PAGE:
"Yes, I am running for a second mandate," Lagarde told France 2 television from the Davos economic forum on Friday, pointing to the support she had already received before officially announcing her candidacy.
British Finance Minister George Osborne on Thursday tweeted that he was "delighted to nominate" her for a new term and Germany's finance ministry said she had been a "far-sighted and successful crisis manager in difficult times".
Speaking at Davos this week US Treasury Secretary Jacob Lew said she had "done a great job", although Washington has not nominated her yet.
Lagarde, who has headed the IMF during the eurozone crisis, told France 2 that the United States usually waits until the end of the election process before backing a candidate but pointed to recent expressions of support.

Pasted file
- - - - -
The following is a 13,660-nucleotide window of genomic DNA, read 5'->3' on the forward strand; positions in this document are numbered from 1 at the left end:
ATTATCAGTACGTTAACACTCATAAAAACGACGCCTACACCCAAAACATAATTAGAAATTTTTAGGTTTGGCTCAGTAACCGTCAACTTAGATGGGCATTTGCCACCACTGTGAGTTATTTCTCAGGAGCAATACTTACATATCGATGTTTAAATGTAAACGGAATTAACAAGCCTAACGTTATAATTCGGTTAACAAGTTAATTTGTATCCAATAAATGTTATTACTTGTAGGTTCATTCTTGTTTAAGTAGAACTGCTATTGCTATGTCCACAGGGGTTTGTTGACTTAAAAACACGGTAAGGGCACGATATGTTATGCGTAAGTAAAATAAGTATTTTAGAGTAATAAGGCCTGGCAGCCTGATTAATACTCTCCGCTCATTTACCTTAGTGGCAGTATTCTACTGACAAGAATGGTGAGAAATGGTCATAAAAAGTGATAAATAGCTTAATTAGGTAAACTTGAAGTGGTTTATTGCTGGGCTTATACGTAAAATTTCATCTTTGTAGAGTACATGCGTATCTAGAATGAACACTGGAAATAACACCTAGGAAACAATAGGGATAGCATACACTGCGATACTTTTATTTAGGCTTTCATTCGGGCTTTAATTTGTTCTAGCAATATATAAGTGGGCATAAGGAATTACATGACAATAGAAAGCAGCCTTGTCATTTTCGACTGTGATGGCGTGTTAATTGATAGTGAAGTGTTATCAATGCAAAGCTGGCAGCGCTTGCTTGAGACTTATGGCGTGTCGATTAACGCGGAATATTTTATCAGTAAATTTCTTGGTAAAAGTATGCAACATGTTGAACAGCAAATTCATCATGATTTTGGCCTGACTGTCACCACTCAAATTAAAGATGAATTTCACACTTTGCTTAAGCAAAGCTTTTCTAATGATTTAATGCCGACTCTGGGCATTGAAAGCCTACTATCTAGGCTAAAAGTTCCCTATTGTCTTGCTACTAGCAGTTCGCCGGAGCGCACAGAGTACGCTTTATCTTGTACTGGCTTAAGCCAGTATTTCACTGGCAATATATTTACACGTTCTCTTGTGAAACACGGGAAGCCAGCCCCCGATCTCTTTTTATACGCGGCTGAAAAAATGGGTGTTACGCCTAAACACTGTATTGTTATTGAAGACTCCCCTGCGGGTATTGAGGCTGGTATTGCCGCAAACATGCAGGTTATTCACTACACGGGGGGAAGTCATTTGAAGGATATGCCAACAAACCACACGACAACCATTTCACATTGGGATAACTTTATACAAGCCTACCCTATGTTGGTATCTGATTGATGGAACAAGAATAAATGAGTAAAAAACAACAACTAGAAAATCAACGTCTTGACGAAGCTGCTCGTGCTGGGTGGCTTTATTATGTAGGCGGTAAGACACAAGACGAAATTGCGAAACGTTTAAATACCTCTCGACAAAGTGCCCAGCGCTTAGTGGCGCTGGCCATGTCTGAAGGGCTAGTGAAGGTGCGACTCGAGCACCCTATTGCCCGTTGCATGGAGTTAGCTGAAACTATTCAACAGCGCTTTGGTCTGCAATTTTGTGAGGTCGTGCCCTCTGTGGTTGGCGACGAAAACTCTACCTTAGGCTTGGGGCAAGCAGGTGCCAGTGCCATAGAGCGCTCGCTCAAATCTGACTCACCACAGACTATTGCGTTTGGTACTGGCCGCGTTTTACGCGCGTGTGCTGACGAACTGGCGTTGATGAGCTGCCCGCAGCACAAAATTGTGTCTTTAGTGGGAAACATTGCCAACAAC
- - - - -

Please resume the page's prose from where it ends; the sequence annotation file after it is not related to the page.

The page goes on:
"The words of the US Vice President [Joe Biden] the other day in his public intervention were very glowing - almost embarrassing - and the treasury secretary has said he hopes to enjoy working with me," she told France 2. "I think it is difficult for the United States to do much more this stage."
Lagarde's term ends in July and the IMF formally began accepting nominations on Thursday.
No other names have yet been raised but nominations remain open until 10 February and its executive board plans to make a decision by 3 March.
Lagarde has said she will fight the trial order and the IMF board has declared its confidence in her.
She easily won the contest to lead the world financial body in 2011, despite criticisms that Europeans have had a monopoly on the post since the IMF was established in 1944.
Lagarde also told France 2 that it was "imperative" that France continue its economic reforms.
The IMF on Tuesday lowered its forecast for the country's growth in 2016 0.2 points to 1.3 per cent.